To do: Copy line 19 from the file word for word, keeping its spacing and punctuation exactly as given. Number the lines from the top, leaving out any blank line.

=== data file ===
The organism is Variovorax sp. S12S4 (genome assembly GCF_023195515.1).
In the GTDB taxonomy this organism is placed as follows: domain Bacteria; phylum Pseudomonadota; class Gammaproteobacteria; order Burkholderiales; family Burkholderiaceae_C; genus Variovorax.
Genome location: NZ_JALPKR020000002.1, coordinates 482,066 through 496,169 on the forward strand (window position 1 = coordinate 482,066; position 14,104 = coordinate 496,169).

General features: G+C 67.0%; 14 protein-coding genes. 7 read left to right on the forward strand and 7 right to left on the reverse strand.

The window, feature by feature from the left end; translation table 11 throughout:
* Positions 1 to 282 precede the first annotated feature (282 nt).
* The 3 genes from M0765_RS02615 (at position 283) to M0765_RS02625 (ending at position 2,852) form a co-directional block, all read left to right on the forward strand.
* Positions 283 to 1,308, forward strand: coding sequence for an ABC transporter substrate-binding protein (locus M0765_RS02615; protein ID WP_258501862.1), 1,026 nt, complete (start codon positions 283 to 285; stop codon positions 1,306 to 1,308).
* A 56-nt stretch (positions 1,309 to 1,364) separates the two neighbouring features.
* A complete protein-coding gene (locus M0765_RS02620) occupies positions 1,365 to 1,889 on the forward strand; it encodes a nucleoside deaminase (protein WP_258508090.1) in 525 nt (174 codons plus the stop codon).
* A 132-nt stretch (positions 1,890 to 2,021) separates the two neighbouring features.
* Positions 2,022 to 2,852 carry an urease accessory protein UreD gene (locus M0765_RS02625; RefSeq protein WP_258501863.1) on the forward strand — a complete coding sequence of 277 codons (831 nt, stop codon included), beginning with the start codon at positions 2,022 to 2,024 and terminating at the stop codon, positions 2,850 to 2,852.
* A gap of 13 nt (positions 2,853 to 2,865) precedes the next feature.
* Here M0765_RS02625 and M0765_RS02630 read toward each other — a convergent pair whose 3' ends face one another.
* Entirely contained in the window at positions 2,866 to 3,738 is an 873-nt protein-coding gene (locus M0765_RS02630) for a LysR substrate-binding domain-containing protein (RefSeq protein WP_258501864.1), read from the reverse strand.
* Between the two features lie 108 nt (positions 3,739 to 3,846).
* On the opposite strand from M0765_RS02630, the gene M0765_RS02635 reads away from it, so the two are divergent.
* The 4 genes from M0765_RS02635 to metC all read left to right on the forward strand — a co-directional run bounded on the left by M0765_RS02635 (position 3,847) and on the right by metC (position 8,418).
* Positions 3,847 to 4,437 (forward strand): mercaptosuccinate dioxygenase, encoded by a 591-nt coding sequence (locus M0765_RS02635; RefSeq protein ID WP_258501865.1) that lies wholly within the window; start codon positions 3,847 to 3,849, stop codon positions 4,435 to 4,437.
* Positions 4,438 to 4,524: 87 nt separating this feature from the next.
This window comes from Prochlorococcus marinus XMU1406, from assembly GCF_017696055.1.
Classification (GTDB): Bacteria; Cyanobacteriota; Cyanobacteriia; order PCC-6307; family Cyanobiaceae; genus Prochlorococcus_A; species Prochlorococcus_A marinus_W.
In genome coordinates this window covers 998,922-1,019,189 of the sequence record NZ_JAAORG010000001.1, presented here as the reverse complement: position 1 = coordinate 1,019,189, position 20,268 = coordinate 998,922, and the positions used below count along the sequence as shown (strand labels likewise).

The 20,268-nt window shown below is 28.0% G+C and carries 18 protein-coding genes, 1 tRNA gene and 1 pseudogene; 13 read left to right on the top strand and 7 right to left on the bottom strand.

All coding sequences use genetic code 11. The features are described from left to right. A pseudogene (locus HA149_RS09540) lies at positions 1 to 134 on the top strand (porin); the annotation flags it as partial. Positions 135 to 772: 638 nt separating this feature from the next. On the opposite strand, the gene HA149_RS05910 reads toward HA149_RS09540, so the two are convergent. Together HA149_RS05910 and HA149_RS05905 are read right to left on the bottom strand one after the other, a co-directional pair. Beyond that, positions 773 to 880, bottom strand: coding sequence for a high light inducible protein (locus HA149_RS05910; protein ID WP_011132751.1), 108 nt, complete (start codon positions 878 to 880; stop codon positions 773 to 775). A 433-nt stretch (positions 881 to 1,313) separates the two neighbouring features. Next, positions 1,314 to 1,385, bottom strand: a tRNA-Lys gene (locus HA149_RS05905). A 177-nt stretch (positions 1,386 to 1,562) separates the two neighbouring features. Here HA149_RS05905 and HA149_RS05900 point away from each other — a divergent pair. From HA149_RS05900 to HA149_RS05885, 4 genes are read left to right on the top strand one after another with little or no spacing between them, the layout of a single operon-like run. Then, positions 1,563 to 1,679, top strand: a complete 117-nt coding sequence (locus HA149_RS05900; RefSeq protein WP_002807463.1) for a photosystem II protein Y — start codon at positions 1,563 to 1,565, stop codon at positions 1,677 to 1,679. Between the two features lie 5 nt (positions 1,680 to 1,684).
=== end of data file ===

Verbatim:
* Positions 3,847 to 4,437 (forward strand): mercaptosuccinate dioxygenase, encoded by a 591-nt coding sequence (locus M0765_RS02635; RefSeq protein ID WP_258501865.1) that lies wholly within the window; start codon positions 3,847 to 3,849, stop codon positions 4,435 to 4,437.